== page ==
Shop Talk: Goalie school to BTM: Amazing how fast the time flies by
After graduating from Lake Superior State University in 1987, I decided that I wanted to start a goalie school.
I rented ice once a week at Weston Lions Arena in Toronto and bought a puck shooting machine (one that would later be famous). All I needed to do was put up a couple posters and the goalies would come.
I arrived at the rink a couple hours before the first session of what was then called the Randy Exelby Goalie School. I waited and waited until my first and only goalie showed up. So here I was with a puck shooting machine and an hour and a half of ice time rented – to have one goalie show. A little discouraged by my lack of attendance, I hit the area rinks harder, putting up more fliers. By the end of the first summer, I had a better idea that running a goalie school was harder than I thought.
I spent the next winter playing in the American Hockey League for the Sherbrooke Canadiens, the Montreal Canadiens’ farm team. On the long bus rides, I thought of ideas to make my goalie school better. That next summer, I had a steady stream of regular goalies and a few new ones show up to the weekly sessions. I wore full goalie equipment on the ice and demonstrated all the power skating and movement drills. I now brought out college and Junior A shooters. It was starting to look like a goalie school.
After another season in the AHL plus five call-ups to the NHL team, I was ready for my first full-week camp at Tomkin Twin Rinks in Mississauga, Ont. My family plastered the rinks with goalie school brochures. I had 18 goalies signed up and the camp was a success.
One year, I got a call from a parent wanting to sign up his son over the phone. I asked for the student’s name, to which the reply was “Michael Dryden.” Imagine the surprise when Ken Dryden showed up on the first day with his son, Michael. On the last day of the school, both Hall of Famer Ken and his NHL goalie brother Dave showed up to watch the school. What a thrill for me and the other goalie school parents.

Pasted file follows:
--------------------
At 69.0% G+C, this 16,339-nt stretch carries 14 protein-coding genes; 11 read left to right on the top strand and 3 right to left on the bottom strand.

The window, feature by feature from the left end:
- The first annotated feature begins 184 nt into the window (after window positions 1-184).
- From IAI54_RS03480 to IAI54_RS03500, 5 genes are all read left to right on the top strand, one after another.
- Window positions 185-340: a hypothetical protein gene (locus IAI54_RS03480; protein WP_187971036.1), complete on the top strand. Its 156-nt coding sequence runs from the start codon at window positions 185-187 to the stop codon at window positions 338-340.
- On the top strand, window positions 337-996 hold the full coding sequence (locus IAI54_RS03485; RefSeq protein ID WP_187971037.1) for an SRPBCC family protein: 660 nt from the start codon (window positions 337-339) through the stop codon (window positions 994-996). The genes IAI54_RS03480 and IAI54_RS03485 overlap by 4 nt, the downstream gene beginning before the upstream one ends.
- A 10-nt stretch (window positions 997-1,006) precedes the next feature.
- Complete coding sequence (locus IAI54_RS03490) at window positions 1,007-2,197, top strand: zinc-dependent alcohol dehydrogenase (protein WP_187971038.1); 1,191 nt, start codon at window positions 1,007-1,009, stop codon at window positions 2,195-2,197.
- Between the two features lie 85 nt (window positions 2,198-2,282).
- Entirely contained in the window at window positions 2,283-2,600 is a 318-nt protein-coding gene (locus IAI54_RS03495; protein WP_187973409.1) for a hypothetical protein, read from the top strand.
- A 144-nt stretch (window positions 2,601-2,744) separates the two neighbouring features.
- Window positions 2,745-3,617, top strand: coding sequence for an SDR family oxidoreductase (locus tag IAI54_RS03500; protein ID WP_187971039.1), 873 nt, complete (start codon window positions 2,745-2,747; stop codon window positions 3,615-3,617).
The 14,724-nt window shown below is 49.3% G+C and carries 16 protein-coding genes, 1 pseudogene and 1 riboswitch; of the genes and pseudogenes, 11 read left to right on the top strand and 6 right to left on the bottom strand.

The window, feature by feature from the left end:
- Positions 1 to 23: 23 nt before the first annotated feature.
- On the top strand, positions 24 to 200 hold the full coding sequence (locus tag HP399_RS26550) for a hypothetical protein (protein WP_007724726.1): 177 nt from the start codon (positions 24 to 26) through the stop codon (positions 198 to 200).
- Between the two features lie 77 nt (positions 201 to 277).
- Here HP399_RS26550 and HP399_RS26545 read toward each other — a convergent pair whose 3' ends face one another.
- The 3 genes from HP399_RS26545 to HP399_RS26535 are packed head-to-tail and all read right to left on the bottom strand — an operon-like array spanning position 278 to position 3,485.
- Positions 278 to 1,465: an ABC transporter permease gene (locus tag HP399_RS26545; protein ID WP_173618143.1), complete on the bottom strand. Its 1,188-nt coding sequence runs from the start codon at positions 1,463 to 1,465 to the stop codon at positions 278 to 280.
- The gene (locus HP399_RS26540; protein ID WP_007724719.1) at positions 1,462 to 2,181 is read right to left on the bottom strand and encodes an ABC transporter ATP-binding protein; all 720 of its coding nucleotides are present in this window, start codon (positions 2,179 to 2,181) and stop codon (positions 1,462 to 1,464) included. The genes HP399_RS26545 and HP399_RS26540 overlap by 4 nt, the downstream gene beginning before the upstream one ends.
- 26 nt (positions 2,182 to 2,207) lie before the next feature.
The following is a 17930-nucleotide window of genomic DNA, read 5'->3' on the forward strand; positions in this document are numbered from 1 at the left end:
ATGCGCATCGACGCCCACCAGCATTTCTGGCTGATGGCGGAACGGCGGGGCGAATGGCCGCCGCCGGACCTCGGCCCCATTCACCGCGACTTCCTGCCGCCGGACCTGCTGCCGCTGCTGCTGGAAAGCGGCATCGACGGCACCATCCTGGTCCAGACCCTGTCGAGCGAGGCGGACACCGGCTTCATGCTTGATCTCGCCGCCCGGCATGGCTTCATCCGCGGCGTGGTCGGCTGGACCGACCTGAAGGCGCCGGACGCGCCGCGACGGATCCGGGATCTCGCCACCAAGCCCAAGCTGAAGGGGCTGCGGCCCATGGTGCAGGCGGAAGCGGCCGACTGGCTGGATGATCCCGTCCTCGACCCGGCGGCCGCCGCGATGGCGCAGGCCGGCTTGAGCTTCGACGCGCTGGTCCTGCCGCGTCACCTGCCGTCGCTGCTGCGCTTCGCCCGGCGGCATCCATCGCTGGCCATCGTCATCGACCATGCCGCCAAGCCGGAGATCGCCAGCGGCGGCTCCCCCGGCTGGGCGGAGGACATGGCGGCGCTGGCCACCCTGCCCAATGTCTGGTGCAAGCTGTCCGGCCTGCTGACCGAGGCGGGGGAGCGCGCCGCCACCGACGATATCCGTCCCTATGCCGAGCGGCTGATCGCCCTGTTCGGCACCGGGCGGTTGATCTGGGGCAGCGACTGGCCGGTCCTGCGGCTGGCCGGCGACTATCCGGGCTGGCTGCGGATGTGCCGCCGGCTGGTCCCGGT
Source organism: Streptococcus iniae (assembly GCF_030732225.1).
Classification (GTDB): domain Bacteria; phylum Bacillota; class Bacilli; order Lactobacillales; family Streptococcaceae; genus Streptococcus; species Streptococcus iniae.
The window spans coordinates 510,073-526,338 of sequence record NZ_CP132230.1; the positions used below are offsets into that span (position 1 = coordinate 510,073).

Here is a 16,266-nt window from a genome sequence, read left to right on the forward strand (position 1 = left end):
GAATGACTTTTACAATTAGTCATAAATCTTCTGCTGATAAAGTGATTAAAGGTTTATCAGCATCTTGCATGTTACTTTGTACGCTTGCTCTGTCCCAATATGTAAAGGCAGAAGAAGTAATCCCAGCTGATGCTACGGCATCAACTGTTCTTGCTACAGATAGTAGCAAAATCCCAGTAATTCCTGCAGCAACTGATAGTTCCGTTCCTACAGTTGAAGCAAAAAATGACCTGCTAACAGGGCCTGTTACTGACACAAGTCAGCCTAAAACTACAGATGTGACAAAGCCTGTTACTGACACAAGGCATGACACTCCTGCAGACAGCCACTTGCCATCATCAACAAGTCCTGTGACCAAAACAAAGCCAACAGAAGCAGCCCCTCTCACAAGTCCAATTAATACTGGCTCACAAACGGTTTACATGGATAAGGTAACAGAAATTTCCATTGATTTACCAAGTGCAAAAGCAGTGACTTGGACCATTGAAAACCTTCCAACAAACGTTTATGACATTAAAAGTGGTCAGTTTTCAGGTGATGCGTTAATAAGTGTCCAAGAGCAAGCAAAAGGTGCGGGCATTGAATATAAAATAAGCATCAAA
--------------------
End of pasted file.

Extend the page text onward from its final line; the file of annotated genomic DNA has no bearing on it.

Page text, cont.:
In September of 1989, I was traded by Montreal to the Edmonton Oilers. After playing in a few exhibition games, I was given the choice of going to Cape Breton in the AHL or to the IHL’s Phoenix Roadrunners. I chose Phoenix. Little did I know that I would retire from hockey here and open Behind the Mask.
In 1992, I decided to see if I could run my week-long goalie school in Phoenix. I rented ice at Oceanside and got a record 20 goalies. Each year the school grew, goalies starting coming from out of state to attend. A fond memory was the dryland sessions outside on the hot asphalt. I guess you could call it a character builder.
Back to the famous puck shooting machine. I received a call from my good friend, Orlando Boni, the manufacturer of the Boni Puck Shooting Machine. It looked like a sitcom wanted to rent my puck shooting machine to use in an episode. I put the machine on a trailer and drove with a couple friends to L.A.
The show was Home Improvement.
In Feb. 1994, episode 65, my puck shooting machine was given a paint job and new graphics – now called the “Puck Chucker.” It was a classic episode, which included Tim “The Toolman” Taylor stopping shots wearing lawn furniture seat cushions, and ended with Tim souping up the machine that resulted in a puck being shot through the neighbor’s window.
Now as we start our registration for the 31st Annual Behind the Mask Goalie School, I look forward to my favorite week of the year. See all you goalies in July!
Randy Exelby is the owner of Behind The Mask Hockey Shops.